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Saving Your Way to Wealth.

A comprehensive savings strategy can help secure your financial future

SO YOU WANT TO BE A MILLIONAIRE? OF COURSE YOU DO. WHO doesn't? But let's face it, the chance of Regis Philbin handing you a check for answering some mundane questions or Ed McMahon showing up at your door is one in a million.

If you want to become a millionaire, you have to do it the old-fashioned way--you have to earn it. We aren't talking about how much money you make; the ability to accumulate wealth has little to do with the size of your paycheck. Whether you bring home $20,000 or $200,000 a year, only you can determine if you can sock away enough money to last a lifetime.

The good news is that the younger you are, the better your chances. Twenty-somethings take note: employing the first principle of BLACK ENTERPRISE'S Declaration of Financial Empowerment--to save and invest 10% to 15% of after-tax income--and letting the magic of compounding work for you can lay the foundation for serious wealth down the road.

That is exactly what Lorenzo Richardson has in mind. The 29-year-old accountant with Panasonic Corp. in Secaucus, New Jersey, attributes his stellar savings record--he has very little student-loan debt, adds an additional amount to his monthly mortgage payment and is socking away money for an early retirement--to the lessons learned from growing up on welfare. "We did what we had to do to make ends meet, like clip coupons, walk an extra mile or two to the store to get the best bargains," says Richardson, who is the oldest of a single-parent family of six.

At 17 he got his first part-time job at a consumer catalog showroom, where he made $3.75 an hour. With financial aid covering the majority of his college costs at St. Peters College, Jersey City, New Jersey, between 1988 and 1993 he accumulated $10,000 from part-time jobs, which he used as a down payment on a home in his native Jersey City. Of his current $38,000 salary from Panasonic, he contributes the maximum allowed--15%--to the company's 401(k) plan. He is also taking advantage of Panasonic's tuition reimbursement program to work toward an M.B.A. at St. Peters.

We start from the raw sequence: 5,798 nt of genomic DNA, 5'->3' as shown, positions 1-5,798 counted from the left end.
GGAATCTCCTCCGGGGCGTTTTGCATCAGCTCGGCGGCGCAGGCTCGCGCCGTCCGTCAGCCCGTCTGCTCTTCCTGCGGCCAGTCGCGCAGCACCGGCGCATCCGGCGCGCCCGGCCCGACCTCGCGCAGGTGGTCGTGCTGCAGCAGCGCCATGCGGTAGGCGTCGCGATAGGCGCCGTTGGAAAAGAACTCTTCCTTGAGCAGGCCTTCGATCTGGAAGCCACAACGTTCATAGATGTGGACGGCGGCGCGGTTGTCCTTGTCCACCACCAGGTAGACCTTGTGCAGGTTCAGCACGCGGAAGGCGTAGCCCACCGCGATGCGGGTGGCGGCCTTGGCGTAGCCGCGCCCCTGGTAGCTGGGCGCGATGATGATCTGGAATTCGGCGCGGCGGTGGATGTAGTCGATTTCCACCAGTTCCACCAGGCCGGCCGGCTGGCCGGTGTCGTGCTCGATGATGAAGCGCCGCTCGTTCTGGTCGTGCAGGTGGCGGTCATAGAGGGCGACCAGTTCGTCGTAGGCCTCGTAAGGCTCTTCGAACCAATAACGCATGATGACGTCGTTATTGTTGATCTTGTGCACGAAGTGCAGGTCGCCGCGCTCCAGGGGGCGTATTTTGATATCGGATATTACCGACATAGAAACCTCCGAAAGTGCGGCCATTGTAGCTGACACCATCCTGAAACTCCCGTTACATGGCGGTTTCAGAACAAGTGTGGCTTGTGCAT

To help turn his dream of retiring early and running his own business into a reality, about a year ago Richardson joined RDS Investment Club. He began by contributing $25 a month, but increased it to $100 starting this year. As of November 1999, the club members enjoyed an annual compound return of 42% on their investments. On his own, Richardson is looking to buy shares in GE, Home Depot and Wal-Mart via those companies' dividend reinvestment plans (DRIPs).

Next on Richardson's agenda is getting his mother and younger brothers and sister into the habit of saving and investing. In fact, the family has agreed to give each other shares of stock instead of gifts for birthdays and Christmas.


More and more regular folks are proving that anyone, young or old, can accumulate wealth. In Simple Wisdom for Rich Living (Longstreet Press, $9.95), Oseola McCarty tells how she amassed more than $250,000 over her lifetime by faithfully saving the money she earned washing and ironing clothes for $1.50 to $10 a bundle. Then there's Mattel "Mat" Dawson, the 78-year-old rigger who runs a forklift for Ford Motor Co. He has given away more than $1 million to churches and colleges.

Younger generations are following in the tradition of these elders who believed that you saved for something and then bought it, rather than buying it and then paying it off (with interest) for the next 20 years. James and Loretta Zolliecoffer are part of this new generation. The couple have been saving and investing regularly since they first married 10 years ago. The newlyweds, then 25 years of age and fairly new to Los Angeles, had two priorities: to pay off $20,000 in credit card debt and student loans and buy a home.